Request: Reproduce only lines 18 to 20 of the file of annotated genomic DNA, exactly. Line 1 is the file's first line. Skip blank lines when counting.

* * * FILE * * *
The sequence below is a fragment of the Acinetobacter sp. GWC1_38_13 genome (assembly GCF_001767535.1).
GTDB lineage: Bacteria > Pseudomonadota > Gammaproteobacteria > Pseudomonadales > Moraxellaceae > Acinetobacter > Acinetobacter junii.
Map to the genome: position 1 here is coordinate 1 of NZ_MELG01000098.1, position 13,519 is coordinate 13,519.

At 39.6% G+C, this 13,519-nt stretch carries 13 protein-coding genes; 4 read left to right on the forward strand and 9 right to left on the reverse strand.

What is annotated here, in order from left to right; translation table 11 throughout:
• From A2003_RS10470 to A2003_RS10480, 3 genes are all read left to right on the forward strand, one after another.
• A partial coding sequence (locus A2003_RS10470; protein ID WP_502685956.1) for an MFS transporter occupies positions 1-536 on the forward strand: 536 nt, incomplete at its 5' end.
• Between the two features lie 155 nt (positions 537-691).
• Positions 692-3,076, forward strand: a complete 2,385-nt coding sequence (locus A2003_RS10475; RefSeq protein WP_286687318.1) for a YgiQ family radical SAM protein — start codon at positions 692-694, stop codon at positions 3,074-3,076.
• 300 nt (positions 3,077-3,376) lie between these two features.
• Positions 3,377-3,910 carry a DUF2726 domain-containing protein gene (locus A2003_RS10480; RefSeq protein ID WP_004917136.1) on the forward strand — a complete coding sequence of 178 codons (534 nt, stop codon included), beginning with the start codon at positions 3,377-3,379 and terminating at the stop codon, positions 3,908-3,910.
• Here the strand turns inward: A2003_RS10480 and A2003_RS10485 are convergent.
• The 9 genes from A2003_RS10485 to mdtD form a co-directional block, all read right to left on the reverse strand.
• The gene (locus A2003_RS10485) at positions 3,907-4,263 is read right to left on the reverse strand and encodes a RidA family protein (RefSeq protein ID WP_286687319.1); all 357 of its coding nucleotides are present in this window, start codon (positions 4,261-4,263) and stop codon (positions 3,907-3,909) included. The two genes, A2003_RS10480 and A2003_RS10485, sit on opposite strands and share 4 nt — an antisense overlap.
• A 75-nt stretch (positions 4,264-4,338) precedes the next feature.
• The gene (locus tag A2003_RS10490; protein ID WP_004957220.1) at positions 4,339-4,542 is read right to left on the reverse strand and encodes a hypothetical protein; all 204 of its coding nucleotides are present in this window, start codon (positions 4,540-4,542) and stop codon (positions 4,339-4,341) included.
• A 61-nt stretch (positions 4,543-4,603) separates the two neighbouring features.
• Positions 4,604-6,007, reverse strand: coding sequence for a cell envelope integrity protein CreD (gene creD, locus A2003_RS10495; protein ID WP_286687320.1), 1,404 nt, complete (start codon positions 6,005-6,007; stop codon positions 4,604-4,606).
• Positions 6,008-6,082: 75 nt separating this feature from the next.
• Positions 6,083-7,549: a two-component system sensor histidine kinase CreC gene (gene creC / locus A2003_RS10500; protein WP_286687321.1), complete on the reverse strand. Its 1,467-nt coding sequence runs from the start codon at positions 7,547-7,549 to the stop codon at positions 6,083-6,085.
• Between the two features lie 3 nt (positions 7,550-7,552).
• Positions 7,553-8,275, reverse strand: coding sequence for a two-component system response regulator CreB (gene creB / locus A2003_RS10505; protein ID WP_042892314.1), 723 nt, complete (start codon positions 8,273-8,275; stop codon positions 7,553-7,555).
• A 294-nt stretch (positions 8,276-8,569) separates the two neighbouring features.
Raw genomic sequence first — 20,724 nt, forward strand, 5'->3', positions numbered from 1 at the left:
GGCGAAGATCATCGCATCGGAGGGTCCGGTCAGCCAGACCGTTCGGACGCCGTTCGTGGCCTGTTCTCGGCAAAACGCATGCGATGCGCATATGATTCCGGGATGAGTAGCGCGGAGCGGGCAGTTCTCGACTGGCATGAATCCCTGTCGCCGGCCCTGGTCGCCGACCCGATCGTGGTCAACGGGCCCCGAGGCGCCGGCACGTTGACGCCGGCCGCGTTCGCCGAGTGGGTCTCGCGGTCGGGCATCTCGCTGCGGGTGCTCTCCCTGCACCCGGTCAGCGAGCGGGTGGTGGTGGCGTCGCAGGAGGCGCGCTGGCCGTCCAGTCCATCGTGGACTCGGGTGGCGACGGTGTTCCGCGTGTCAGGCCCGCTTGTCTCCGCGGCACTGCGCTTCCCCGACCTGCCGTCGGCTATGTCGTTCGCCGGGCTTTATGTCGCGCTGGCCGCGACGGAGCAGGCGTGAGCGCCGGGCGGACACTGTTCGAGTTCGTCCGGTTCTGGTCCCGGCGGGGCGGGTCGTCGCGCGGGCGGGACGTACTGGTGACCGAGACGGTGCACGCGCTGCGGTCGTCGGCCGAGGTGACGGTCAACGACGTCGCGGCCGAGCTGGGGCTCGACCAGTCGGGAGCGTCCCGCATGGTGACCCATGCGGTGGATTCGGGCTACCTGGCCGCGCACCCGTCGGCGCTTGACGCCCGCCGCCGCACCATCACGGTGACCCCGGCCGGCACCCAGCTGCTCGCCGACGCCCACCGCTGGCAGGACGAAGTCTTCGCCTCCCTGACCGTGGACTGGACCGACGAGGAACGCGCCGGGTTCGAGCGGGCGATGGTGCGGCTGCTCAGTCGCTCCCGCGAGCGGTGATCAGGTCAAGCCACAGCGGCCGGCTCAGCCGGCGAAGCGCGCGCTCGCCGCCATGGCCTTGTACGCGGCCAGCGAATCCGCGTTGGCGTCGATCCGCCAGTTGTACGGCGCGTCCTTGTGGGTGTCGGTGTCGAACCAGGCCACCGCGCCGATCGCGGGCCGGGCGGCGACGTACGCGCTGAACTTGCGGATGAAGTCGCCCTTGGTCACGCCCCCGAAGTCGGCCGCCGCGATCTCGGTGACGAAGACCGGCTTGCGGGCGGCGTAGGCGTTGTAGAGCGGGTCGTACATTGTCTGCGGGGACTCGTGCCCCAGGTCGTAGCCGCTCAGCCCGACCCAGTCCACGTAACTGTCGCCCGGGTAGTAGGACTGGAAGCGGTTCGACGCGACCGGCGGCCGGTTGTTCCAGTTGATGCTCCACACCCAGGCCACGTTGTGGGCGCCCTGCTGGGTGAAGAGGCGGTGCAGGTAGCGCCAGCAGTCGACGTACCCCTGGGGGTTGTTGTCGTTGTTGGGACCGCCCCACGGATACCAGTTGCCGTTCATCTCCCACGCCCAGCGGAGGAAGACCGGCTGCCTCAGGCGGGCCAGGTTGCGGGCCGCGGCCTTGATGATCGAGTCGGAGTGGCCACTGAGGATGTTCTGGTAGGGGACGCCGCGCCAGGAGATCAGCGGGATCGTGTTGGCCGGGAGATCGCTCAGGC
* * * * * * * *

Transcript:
• Positions 4,604-6,007, reverse strand: coding sequence for a cell envelope integrity protein CreD (gene creD, locus A2003_RS10495; protein ID WP_286687320.1), 1,404 nt, complete (start codon positions 6,005-6,007; stop codon positions 4,604-4,606).
• Positions 6,008-6,082: 75 nt separating this feature from the next.
• Positions 6,083-7,549: a two-component system sensor histidine kinase CreC gene (gene creC / locus A2003_RS10500; protein WP_286687321.1), complete on the reverse strand. Its 1,467-nt coding sequence runs from the start codon at positions 7,547-7,549 to the stop codon at positions 6,083-6,085.